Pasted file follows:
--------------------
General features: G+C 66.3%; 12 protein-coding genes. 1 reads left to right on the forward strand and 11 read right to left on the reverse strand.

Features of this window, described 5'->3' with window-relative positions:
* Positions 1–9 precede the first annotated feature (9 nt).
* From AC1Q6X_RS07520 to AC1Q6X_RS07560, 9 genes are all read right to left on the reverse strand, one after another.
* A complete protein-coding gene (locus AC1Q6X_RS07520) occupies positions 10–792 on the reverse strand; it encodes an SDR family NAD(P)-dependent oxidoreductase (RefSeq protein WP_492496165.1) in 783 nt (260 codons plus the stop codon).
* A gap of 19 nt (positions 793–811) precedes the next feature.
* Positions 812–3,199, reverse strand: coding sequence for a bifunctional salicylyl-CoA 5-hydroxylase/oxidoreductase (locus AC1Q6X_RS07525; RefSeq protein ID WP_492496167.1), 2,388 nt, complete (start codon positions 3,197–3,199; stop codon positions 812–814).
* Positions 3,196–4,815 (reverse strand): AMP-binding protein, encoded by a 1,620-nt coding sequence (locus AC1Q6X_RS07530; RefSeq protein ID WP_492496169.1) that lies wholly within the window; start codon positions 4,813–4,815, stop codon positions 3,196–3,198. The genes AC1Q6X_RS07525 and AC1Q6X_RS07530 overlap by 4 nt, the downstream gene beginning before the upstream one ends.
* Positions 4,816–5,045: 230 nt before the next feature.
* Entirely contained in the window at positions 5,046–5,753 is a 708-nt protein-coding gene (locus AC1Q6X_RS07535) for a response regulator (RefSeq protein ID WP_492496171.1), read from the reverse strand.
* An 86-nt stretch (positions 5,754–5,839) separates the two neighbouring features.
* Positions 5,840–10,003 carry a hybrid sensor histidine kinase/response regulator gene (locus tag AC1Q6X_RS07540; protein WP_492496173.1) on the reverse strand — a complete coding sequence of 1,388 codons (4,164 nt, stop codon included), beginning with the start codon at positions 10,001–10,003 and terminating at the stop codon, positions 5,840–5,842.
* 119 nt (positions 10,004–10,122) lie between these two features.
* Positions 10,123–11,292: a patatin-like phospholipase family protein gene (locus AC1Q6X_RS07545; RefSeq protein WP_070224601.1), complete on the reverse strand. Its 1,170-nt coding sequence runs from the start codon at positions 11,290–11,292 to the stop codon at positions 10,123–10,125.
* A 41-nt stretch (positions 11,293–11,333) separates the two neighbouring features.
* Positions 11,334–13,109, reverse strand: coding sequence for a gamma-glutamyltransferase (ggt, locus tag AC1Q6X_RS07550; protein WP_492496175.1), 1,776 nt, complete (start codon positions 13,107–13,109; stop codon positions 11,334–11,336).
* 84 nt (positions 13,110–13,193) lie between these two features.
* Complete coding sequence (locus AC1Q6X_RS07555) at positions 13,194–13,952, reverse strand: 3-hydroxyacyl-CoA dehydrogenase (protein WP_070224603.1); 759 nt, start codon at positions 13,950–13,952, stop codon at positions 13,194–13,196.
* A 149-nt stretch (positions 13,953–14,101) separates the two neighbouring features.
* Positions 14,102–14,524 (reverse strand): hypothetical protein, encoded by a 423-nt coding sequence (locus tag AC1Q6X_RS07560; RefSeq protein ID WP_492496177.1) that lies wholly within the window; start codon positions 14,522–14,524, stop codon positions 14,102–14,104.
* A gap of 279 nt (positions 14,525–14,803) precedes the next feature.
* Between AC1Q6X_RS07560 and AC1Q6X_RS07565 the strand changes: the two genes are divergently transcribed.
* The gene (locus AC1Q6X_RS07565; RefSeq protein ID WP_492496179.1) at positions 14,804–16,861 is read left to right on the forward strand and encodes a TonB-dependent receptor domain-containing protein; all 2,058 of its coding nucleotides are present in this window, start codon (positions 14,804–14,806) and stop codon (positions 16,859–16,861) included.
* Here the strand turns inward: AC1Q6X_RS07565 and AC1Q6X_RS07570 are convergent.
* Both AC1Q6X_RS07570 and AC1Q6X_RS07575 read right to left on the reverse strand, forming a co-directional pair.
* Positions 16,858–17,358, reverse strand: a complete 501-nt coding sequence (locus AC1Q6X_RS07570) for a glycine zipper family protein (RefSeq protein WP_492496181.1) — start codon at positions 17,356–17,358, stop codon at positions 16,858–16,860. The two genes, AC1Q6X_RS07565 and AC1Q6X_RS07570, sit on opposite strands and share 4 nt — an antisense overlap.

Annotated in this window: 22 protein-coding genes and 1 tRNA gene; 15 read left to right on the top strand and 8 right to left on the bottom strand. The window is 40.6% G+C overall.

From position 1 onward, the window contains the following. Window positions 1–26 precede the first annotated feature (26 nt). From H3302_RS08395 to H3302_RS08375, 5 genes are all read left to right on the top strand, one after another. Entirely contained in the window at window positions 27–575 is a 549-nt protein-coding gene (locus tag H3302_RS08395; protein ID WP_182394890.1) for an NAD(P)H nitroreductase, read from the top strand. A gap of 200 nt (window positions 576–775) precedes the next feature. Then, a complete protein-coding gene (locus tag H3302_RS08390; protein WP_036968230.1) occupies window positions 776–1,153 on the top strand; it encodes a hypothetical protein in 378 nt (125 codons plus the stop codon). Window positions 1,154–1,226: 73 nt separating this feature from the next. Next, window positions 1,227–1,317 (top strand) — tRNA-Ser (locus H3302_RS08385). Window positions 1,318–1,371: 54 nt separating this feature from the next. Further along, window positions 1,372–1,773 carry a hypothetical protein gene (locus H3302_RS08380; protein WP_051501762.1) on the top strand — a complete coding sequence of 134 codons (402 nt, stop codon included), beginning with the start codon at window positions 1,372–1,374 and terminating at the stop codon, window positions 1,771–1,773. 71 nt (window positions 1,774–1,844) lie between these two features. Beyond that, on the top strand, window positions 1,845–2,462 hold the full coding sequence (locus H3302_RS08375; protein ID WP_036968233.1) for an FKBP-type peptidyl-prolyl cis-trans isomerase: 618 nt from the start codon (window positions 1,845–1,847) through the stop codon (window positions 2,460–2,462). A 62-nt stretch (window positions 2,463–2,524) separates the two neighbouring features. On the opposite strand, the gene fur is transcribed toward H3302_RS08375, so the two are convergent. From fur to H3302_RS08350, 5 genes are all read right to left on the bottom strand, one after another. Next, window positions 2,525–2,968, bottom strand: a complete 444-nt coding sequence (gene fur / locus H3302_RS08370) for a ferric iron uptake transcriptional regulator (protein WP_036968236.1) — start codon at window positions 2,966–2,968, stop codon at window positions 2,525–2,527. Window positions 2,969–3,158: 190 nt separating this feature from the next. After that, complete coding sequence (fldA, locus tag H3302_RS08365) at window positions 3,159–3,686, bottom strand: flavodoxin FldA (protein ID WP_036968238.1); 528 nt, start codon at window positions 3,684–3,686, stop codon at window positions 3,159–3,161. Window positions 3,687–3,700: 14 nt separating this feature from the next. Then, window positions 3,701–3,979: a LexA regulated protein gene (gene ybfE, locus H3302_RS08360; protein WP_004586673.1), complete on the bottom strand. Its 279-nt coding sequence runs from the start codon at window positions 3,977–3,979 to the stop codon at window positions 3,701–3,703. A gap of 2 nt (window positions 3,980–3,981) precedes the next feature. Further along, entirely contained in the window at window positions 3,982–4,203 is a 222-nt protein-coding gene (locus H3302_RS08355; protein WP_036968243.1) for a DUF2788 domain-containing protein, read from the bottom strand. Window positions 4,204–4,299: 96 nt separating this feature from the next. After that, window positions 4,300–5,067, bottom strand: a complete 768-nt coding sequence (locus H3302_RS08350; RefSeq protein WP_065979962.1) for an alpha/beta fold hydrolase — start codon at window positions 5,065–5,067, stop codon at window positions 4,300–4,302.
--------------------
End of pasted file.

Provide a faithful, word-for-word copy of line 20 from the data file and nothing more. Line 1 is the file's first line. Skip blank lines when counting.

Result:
* Positions 14,102–14,524 (reverse strand): hypothetical protein, encoded by a 423-nt coding sequence (locus tag AC1Q6X_RS07560; RefSeq protein ID WP_492496177.1) that lies wholly within the window; start codon positions 14,522–14,524, stop codon positions 14,102–14,104.